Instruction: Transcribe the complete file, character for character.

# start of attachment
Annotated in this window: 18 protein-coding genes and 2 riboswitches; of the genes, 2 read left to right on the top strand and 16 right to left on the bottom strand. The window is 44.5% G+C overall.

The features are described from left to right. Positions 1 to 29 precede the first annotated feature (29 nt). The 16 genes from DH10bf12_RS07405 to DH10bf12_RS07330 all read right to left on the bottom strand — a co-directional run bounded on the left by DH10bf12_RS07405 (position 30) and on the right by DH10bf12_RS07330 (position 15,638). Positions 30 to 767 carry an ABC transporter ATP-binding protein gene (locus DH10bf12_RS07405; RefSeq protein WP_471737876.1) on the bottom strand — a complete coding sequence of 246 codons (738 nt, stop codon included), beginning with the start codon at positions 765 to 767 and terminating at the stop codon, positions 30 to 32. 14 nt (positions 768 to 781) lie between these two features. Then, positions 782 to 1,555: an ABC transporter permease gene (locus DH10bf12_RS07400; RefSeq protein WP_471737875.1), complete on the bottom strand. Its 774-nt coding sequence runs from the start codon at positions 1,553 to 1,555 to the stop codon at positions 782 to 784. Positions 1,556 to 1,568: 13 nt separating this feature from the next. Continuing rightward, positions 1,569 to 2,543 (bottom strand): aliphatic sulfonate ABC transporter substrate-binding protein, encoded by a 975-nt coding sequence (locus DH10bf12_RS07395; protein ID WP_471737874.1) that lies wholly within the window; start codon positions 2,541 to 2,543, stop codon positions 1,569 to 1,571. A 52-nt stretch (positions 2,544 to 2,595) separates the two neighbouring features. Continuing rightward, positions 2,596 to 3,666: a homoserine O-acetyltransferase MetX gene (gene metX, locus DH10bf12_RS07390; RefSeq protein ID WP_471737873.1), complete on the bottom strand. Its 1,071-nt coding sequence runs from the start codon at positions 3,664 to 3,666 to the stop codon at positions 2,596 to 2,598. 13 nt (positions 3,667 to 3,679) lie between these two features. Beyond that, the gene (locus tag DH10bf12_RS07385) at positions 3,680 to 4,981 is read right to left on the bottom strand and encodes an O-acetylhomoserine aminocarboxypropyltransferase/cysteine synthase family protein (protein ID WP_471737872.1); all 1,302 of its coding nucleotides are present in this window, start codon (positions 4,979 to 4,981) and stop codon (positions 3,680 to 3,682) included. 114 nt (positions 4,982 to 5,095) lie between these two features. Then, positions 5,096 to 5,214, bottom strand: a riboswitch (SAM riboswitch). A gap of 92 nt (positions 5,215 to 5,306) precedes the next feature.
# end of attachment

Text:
Annotated in this window: 18 protein-coding genes and 2 riboswitches; of the genes, 2 read left to right on the top strand and 16 right to left on the bottom strand. The window is 44.5% G+C overall.

The features are described from left to right. Positions 1 to 29 precede the first annotated feature (29 nt). The 16 genes from DH10bf12_RS07405 to DH10bf12_RS07330 all read right to left on the bottom strand — a co-directional run bounded on the left by DH10bf12_RS07405 (position 30) and on the right by DH10bf12_RS07330 (position 15,638). Positions 30 to 767 carry an ABC transporter ATP-binding protein gene (locus DH10bf12_RS07405; RefSeq protein WP_471737876.1) on the bottom strand — a complete coding sequence of 246 codons (738 nt, stop codon included), beginning with the start codon at positions 765 to 767 and terminating at the stop codon, positions 30 to 32. 14 nt (positions 768 to 781) lie between these two features. Then, positions 782 to 1,555: an ABC transporter permease gene (locus DH10bf12_RS07400; RefSeq protein WP_471737875.1), complete on the bottom strand. Its 774-nt coding sequence runs from the start codon at positions 1,553 to 1,555 to the stop codon at positions 782 to 784. Positions 1,556 to 1,568: 13 nt separating this feature from the next. Continuing rightward, positions 1,569 to 2,543 (bottom strand): aliphatic sulfonate ABC transporter substrate-binding protein, encoded by a 975-nt coding sequence (locus DH10bf12_RS07395; protein ID WP_471737874.1) that lies wholly within the window; start codon positions 2,541 to 2,543, stop codon positions 1,569 to 1,571. A 52-nt stretch (positions 2,544 to 2,595) separates the two neighbouring features. Continuing rightward, positions 2,596 to 3,666: a homoserine O-acetyltransferase MetX gene (gene metX, locus DH10bf12_RS07390; RefSeq protein ID WP_471737873.1), complete on the bottom strand. Its 1,071-nt coding sequence runs from the start codon at positions 3,664 to 3,666 to the stop codon at positions 2,596 to 2,598. 13 nt (positions 3,667 to 3,679) lie between these two features. Beyond that, the gene (locus tag DH10bf12_RS07385) at positions 3,680 to 4,981 is read right to left on the bottom strand and encodes an O-acetylhomoserine aminocarboxypropyltransferase/cysteine synthase family protein (protein ID WP_471737872.1); all 1,302 of its coding nucleotides are present in this window, start codon (positions 4,979 to 4,981) and stop codon (positions 3,680 to 3,682) included. 114 nt (positions 4,982 to 5,095) lie between these two features. Then, positions 5,096 to 5,214, bottom strand: a riboswitch (SAM riboswitch). A gap of 92 nt (positions 5,215 to 5,306) precedes the next feature.